“If I look at what ties the past, present and future together, here’s what I see. In the 1970s, it was all about defined benefit income. Pre-1974 ERISA, it was all about creating plans to benefit the owners and key employees of companies. We had a long time-horizon. We looked out 10 years with a 7% interest rate. We got into the ’80s and ’90s, it was fast money.

Today, we are getting back to the defined benefit income; that’s what’s working today for us. Everybody wants the same thing today as they did in the 1970s — benefits for key employees. Today, we use non-qualified plans to fulfill what the owner and the key employees want to accomplish.”

Share your competence with those who can use it most. Help others solve their problems with tax-efficient, investment-grade life insurance.

by Brent Welch

Published in Life Insurance Selling Magazine, September, 2011

AALU Washington Report Bulletin 11-46 – PLR 201117001

Amendments to Tax Exempt Organization’s Deferred Compensation Plan Will Not Cause Grandfathered Deferrals to Be Subject to Code § 457

Under § 457(b), state and local governments and tax-exempt entities may establish and maintain “eligible deferred compensation plans” for the benefit of their employees. These 457(b) plans may be maintained in addition to 401(a), 403(a) and 403(b) plans. They must, however, satisfy certain conditions, including an annual limit on the amount that may be deferred by each participant. If the conditions are satisfied, amounts deferred under the plans are not includible in income until they are paid to the participant. Generally, if a deferred compensation plan maintained by a governmental or tax-exempt entity is not a 401(a), 403(a) or 403(b) plan and does not satisfy the conditions of § 457(b), it is considered a 457(f) plan under which deferred amounts will be includible in income in the first year in which no substantial risk of forfeiture exists, regardless of when such amounts are actually distributed to the participant. For these purposes, a substantial risk of forfeiture exists so long as rights to compensation are conditioned upon the future performance of substantial services by any individual.

Prior to 1986, deferred compensation plans and arrangements maintained by tax-exempt entities were not subject to the requirements of § 457. Rather, such plans and arrangements were treated similarly to deferred compensation plans and arrangements maintained by for-profit entities, under which no annual limitation on deferred amounts exists. So long as a promise to pay deferred compensation in the future is unsecured, the deferred amounts are not includible in the employee’s income. The Tax Reform Act of 1986 (“TRA ’86”), however, extended the rules of §457 to deferred compensation plans maintained by tax-exempt organizations for tax years beginning after 1986. “Grandfathered” plans of tax-exempt employers, though, are not subject to the requirements of § 457.

A deferred compensation plan maintained by a tax-exempt organization is considered “grandfathered” to the extent that deferrals under that plan were fixed pursuant to a written document on August 16, 1986. For this purpose, a deferral was considered fixed on that date if the deferral was then determinable under the written terms of the plan as a (i) fixed dollar amount, (ii) a fixed percentage of a fixed base amount (e.g., amount of regular salary, commissions, bonus or total compensation), or (iii) an amount to be determined under a fixed formula. Additionally, even if the plan, by its terms, did not contain a fixed deferral amount on August 16, 1986, the deferrals continue to be treated as though they were fixed if the deferral formula was not changed after August 16, 1986. Provided the deferred compensation plan remained grandfathered, all deferrals made pursuant to the formula in existence on August 16,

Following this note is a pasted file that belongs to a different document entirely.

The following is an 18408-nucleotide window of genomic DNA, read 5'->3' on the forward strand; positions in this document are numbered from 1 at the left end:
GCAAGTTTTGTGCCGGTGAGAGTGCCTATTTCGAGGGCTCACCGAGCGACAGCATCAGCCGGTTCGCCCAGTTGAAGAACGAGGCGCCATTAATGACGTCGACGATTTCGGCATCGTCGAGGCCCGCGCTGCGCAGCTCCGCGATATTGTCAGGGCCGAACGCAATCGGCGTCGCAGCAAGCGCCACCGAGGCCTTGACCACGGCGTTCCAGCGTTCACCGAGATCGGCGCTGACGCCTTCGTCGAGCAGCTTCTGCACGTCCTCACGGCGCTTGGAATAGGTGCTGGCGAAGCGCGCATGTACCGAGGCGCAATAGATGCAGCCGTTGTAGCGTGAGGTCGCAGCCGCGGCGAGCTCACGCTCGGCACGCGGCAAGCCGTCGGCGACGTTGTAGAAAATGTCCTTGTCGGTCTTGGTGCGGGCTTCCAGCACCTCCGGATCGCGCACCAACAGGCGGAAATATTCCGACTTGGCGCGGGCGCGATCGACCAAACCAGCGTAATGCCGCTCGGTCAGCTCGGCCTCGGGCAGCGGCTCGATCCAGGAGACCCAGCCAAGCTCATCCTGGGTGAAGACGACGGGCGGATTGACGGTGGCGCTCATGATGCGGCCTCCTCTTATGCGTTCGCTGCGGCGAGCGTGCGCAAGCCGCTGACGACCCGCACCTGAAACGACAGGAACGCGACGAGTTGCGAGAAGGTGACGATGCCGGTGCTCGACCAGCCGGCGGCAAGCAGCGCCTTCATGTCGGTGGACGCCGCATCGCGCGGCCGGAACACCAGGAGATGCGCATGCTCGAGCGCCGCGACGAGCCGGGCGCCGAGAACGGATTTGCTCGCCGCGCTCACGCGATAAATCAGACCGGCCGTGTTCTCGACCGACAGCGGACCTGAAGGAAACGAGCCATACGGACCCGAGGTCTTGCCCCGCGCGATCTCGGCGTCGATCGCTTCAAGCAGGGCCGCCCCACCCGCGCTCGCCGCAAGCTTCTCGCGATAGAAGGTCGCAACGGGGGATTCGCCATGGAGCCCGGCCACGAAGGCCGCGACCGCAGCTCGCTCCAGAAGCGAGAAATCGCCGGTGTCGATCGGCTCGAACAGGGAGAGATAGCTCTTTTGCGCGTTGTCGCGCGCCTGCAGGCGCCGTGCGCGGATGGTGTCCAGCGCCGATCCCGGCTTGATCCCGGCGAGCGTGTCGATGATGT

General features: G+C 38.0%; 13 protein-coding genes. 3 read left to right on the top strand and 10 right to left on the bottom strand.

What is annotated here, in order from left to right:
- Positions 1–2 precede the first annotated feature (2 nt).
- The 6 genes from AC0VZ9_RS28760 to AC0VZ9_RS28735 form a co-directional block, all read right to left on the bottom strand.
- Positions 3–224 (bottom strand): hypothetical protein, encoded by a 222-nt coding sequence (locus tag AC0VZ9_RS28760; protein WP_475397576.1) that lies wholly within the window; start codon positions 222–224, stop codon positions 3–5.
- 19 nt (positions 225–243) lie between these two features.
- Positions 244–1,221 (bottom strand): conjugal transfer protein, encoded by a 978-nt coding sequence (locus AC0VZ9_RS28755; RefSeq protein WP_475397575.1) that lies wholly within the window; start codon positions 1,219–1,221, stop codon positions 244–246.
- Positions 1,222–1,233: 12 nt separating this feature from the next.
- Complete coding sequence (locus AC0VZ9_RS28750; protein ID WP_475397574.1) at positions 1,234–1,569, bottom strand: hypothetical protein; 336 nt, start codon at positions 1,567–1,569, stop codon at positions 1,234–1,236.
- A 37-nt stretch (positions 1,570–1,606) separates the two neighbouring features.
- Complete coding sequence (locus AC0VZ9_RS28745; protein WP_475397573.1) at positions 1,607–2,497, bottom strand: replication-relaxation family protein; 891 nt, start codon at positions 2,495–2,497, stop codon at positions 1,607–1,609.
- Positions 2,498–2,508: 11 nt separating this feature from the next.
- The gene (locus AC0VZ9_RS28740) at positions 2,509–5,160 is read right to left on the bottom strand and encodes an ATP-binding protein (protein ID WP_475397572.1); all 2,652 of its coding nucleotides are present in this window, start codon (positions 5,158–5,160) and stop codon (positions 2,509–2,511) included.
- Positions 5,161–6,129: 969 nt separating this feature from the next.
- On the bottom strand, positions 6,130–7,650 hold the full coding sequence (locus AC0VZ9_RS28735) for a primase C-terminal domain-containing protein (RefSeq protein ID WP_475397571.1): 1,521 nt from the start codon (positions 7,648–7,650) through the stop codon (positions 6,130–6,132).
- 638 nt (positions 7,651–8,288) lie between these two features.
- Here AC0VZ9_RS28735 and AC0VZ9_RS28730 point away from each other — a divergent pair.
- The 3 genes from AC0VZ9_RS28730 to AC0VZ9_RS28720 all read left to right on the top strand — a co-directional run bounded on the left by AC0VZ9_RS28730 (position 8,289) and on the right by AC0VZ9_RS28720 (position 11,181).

1986, even if made in subsequent tax years, remain exempt from § 457.

A plan, however, will lose its grandfathered status and will be subject to § 457(b) (or 457(f) if the conditions of 457(b) are not satisfied) as of the effective date of any modification to the plan that directly or indirectly alters the (i) fixed dollar amount, (ii) the fixed percentage or (iii) the fixed base amount to which the percentage is applied or the fixed formula.

Because these grandfathered plans do not fall within any exceptions under § 409A, they (unlike 457(b) plans) are subject to the requirements of that section. It appears that in this instance the employer is amending the plan to ensure that its terms are in compliance with § 409A, particularly with regard to the timing of payments and the participant’s right to change the time or form of payment. Without expressing any opinion regarding § 409A, the Service ruled that the proposed amendments would not affect the grandfathered status of the plans in question.

This ruling is the first in this area in over twelve years and was probably triggered by the Treasury regulations and guidance existing under § 409A. For an example of a ruling issued in 1992 on this subject, see our Bulletin No. 92-61. Although PLRs cannot be used or cited as precedent, PLR 201117001 provides employers of grandfathered deferred compensations plans with some comfort that amendments to such a plan to comply with the § 409A time and form of payment requirements will likely not cause the plan to be subject to the current requirements of § 457.

Any AALU member who wishes to obtain a copy of PLR 201117001 may do so through the following means: (1) use hyperlink above next to “Major References,” (2) log onto the AALU website at and enter the Member Portal with your last name and birth date and select Current Washington Report for linkage to source material or (3) email Anthony Raglani at and include a reference to this Washington Report.

PDF Copy of this Summary – AALU PLR 201117001 Summary (Bulletin 11-46)